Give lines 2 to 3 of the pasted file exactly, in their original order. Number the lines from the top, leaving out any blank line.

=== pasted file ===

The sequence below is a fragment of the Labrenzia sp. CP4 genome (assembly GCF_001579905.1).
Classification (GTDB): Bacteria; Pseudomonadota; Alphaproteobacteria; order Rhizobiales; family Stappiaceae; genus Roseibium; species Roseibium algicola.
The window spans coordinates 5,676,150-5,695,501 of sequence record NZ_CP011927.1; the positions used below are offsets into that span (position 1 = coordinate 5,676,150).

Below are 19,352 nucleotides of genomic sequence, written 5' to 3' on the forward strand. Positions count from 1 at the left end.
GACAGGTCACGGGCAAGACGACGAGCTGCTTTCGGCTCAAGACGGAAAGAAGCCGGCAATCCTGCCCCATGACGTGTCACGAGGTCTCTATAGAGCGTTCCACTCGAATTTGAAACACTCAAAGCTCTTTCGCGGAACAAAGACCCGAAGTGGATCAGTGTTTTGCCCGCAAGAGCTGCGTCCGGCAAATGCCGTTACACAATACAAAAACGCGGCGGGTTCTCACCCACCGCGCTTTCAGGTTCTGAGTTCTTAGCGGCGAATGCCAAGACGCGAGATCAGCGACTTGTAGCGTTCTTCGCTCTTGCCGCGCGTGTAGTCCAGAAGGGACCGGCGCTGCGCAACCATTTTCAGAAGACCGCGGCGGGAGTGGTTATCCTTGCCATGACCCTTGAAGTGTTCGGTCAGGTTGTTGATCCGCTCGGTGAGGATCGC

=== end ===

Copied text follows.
Classification (GTDB): Bacteria; Pseudomonadota; Alphaproteobacteria; order Rhizobiales; family Stappiaceae; genus Roseibium; species Roseibium algicola.
The window spans coordinates 5,676,150-5,695,501 of sequence record NZ_CP011927.1; the positions used below are offsets into that span (position 1 = coordinate 5,676,150).